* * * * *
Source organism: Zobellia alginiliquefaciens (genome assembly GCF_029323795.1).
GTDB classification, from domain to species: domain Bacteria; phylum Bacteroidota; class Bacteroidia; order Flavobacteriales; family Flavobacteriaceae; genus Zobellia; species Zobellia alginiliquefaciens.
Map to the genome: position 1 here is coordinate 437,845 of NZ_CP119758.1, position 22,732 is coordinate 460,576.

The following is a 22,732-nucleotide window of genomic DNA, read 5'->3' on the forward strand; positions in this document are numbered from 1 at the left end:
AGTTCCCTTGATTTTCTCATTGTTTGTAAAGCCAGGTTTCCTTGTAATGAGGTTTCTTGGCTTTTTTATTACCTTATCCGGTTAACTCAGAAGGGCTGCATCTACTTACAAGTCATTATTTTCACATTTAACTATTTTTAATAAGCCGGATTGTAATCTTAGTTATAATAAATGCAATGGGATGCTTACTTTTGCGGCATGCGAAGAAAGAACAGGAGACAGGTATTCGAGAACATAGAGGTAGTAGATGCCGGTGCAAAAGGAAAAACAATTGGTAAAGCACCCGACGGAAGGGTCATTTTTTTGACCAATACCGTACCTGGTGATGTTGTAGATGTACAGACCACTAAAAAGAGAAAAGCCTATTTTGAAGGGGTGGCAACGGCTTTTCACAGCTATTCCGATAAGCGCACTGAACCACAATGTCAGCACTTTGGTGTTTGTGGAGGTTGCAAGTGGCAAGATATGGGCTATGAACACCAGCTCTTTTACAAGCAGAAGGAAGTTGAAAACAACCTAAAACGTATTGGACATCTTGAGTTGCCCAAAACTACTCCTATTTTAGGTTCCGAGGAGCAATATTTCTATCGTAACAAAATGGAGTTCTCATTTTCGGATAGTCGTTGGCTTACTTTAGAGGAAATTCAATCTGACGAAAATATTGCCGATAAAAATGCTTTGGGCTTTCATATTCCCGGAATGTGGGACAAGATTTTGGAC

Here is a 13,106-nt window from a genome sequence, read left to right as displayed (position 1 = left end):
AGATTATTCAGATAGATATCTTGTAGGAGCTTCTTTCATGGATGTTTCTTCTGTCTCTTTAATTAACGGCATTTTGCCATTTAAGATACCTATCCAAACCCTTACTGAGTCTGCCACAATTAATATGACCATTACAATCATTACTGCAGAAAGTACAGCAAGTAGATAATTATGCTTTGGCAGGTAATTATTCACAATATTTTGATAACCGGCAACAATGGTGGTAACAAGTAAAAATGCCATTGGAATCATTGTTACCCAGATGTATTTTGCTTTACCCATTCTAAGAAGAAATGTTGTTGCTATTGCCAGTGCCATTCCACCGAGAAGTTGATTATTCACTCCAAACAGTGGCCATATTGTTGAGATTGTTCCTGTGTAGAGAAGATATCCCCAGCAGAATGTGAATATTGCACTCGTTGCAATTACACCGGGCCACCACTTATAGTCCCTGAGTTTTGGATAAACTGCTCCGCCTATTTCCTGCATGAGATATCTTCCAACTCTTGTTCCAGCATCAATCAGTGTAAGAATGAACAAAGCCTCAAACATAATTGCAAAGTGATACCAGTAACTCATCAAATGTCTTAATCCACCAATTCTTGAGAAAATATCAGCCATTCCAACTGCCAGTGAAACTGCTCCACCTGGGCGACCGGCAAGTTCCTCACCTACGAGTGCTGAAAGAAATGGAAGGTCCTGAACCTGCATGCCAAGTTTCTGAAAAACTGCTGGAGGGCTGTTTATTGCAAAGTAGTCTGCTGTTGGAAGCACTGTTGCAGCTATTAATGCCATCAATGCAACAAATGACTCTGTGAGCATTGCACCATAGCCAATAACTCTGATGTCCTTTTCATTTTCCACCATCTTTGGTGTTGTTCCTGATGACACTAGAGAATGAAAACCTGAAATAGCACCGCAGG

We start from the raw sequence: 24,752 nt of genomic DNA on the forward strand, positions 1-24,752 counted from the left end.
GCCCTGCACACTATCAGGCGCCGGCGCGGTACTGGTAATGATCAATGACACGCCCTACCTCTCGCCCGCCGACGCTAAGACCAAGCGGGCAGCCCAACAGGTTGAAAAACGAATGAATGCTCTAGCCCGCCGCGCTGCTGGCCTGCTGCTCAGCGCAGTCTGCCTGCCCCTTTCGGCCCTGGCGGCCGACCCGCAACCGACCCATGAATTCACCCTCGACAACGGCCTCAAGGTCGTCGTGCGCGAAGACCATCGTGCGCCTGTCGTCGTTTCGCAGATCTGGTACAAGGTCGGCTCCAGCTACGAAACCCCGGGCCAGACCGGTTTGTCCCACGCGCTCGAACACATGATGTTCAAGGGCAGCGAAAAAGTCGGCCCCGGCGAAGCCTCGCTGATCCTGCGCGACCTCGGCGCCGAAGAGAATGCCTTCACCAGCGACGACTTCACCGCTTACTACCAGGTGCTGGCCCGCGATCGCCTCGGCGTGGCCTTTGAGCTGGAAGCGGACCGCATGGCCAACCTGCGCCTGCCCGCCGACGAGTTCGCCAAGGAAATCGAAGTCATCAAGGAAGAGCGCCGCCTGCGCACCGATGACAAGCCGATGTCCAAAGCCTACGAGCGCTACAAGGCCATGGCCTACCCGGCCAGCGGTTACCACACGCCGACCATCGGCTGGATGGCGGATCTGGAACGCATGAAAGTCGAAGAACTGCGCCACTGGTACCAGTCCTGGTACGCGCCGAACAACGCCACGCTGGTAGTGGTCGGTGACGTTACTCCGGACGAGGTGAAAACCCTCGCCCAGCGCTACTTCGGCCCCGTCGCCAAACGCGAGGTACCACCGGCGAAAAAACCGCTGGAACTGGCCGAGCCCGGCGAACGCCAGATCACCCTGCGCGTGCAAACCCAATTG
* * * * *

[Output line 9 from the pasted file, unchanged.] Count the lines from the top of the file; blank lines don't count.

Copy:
GCCCTGCACACTATCAGGCGCCGGCGCGGTACTGGTAATGATCAATGACACGCCCTACCTCTCGCCCGCCGACGCTAAGACCAAGCGGGCAGCCCAACAGGTTGAAAAACGAATGAATGCTCTAGCCCGCCGCGCTGCTGGCCTGCTGCTCAGCGCAGTCTGCCTGCCCCTTTCGGCCCTGGCGGCCGACCCGCAACCGACCCATGAATTCACCCTCGACAACGGCCTCAAGGTCGTCGTGCGCGAAGACCATCGTGCGCCTGTCGTCGTTTCGCAGATCTGGTACAAGGTCGGCTCCAGCTACGAAACCCCGGGCCAGACCGGTTTGTCCCACGCGCTCGAACACATGATGTTCAAGGGCAGCGAAAAAGTCGGCCCCGGCGAAGCCTCGCTGATCCTGCGCGACCTCGGCGCCGAAGAGAATGCCTTCACCAGCGACGACTTCACCGCTTACTACCAGGTGCTGGCCCGCGATCGCCTCGGCGTGGCCTTTGAGCTGGAAGCGGACCGCATGGCCAACCTGCGCCTGCCCGCCGACGAGTTCGCCAAGGAAATCGAAGTCATCAAGGAAGAGCGCCGCCTGCGCACCGATGACAAGCCGATGTCCAAAGCCTACGAGCGCTACAAGGCCATGGCCTACCCGGCCAGCGGTTACCACACGCCGACCATCGGCTGGATGGCGGATCTGGAACGCATGAAAGTCGAAGAACTGCGCCACTGGTACCAGTCCTGGTACGCGCCGAACAACGCCACGCTGGTAGTGGTCGGTGACGTTACTCCGGACGAGGTGAAAACCCTCGCCCAGCGCTACTTCGGCCCCGTCGCCAAACGCGAGGTACCACCGGCGAAAAAACCGCTGGAACTGGCCGAGCCCGGCGAACGCCAGATCACCCTGCGCGTGCAAACCCAATTG